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Landford is a large mixed media painting on a 122cm x 92cm professional quality canvas. It was produced from studies created during my residency in the New Forest; the work is partly expressionistic and impressionistic in terms of technique and style. The medium is cold wax and oil paint applied with a variety of tools including brushes and palette knives. The surface is built up in heavy impasto and alternately glazed over a period of time.

I have been influenced by the contemporary artists Anselm Kiefer and Gerhardt Richter. If you have a moment, take a closer look at the detailed photographs to gain a more tangible sense of the textural qualities in this work.

 

IMG_9937John Wise, author of The New Forest: Its History and Scenery, first published in 1862, knew a thing or two about the New Forest.

He offered this suggestion: ‘The best advice which I can give to see the New Forest is to follow the course of one of its streams, to make it your friend and companion, and go wherever it goes. It will be sure to take you through the greenest valleys, and past the thickest woods, and under the largest trees. No step along with it is ever lost, for it never goes out of its way but in search of some fresh beauty’.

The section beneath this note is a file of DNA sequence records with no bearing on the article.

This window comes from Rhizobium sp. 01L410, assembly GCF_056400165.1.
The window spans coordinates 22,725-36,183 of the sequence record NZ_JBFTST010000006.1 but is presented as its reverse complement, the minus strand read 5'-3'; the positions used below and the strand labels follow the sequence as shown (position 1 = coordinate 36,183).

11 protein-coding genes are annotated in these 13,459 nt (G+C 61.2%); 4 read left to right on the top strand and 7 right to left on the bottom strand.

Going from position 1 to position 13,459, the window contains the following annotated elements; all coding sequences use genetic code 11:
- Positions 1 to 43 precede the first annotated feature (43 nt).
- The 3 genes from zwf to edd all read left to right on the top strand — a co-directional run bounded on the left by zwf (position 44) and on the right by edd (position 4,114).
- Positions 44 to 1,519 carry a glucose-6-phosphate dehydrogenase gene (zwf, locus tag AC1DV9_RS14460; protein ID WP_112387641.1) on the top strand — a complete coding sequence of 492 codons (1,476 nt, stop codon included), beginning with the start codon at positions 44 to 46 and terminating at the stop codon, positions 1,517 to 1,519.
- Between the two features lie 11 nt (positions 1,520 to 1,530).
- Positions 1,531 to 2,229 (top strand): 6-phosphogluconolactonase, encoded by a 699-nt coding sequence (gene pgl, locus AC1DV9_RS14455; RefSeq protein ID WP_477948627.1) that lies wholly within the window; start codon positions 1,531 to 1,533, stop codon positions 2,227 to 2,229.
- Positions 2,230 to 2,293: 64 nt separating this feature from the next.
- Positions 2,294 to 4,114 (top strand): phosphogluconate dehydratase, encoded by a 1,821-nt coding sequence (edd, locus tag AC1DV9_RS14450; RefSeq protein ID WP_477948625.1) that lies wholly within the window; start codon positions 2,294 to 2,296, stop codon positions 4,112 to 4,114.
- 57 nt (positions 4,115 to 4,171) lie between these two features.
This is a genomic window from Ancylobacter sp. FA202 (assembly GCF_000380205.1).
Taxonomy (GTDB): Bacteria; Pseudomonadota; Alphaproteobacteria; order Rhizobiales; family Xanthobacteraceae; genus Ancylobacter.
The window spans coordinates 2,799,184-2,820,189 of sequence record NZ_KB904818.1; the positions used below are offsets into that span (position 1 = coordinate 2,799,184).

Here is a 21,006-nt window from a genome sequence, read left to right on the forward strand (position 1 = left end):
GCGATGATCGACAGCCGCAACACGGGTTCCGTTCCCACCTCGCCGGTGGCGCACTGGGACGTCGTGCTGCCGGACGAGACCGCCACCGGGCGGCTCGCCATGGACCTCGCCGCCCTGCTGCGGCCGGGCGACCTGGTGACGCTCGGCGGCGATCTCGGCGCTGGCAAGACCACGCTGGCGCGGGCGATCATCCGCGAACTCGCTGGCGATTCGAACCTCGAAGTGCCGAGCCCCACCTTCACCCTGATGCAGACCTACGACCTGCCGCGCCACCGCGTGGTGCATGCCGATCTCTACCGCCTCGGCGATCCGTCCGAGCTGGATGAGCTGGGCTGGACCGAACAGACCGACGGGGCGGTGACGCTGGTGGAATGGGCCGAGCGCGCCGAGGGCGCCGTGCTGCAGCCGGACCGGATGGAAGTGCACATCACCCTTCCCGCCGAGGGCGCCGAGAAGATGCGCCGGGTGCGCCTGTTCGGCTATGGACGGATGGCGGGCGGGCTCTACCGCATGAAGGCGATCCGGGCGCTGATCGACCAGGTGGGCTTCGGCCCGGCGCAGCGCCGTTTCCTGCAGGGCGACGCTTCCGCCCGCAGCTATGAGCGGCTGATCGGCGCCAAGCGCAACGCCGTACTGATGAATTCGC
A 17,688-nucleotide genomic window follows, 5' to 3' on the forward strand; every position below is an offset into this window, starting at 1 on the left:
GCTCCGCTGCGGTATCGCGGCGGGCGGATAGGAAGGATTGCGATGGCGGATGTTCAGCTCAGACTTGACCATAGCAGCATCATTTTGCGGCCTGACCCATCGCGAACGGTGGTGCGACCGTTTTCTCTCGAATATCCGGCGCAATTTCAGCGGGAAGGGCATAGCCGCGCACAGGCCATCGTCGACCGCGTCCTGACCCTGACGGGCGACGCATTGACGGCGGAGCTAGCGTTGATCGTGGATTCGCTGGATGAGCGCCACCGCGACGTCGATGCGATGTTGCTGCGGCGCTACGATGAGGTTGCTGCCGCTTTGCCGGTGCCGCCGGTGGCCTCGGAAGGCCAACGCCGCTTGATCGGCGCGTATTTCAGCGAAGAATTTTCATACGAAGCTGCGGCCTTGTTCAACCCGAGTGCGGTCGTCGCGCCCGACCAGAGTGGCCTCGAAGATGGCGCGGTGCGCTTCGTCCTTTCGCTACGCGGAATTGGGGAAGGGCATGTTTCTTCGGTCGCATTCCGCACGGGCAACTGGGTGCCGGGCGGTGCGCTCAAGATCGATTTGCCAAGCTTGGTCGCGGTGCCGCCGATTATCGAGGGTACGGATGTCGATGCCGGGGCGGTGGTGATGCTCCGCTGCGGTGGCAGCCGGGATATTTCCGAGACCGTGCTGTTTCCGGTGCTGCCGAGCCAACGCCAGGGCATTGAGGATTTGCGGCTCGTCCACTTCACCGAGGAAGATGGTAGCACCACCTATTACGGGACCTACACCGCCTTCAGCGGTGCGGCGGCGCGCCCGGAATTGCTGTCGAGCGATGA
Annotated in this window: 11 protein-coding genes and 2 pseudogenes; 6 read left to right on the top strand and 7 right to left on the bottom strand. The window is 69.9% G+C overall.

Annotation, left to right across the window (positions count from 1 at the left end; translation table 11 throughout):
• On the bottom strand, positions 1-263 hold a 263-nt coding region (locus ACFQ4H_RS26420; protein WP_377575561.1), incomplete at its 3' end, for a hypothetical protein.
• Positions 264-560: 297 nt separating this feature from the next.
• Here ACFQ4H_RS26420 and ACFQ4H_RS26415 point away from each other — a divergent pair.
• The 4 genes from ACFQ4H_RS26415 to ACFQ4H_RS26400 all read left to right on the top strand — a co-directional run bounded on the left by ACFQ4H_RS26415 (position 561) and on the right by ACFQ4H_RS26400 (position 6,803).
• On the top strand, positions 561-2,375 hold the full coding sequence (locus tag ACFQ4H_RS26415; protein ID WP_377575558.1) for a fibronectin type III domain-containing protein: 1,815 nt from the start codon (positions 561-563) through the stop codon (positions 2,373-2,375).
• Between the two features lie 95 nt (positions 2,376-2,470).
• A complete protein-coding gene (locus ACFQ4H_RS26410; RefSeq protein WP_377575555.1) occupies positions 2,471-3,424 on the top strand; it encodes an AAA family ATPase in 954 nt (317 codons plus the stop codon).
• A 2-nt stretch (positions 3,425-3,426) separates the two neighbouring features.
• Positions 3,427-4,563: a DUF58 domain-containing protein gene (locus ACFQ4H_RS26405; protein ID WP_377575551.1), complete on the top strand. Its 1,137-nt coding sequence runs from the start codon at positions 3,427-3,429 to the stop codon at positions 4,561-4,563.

I followed John’s advice and followed the Ditchend Brook yesterday, which I have to acknowledge doesn’t necessarily sound promising, but ……..what’s in a name? Always look beyond the label

And there are many streams to choose from: Linford Brook, Dockens Water, Latchmore Brook, Ditchend Brook, Mill Lawn Brook, Highland Water, Black Water, Ober Water, Bartley Water, the Lymington River, the Beaulieu River and far, far more. I think I may have some titles for my work.

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Walking in the Newe Forest near Ashurst this morning I came across this colossal uprooted tree. To give you an idea of the dimensions, I am about 5′ 8″, and standing next to it, my eye level was roughly at the centre of the root system. Paul Klee often used the tree as a symbol or analogy….I am beginning to understand what he means.

‘….the descent into the earth has to do with unearthing,
however provisionally and intermittently, structures and hieroglyphs
‘constituting the archaic ground and pulsating heart of phenomena, sustaining their ongoing change. It involves remaining more intimately true to nature than naturalism,
which treats the surface superficially, failing to understand its depth.’
i.e., non-simplicity and metamorphic vitality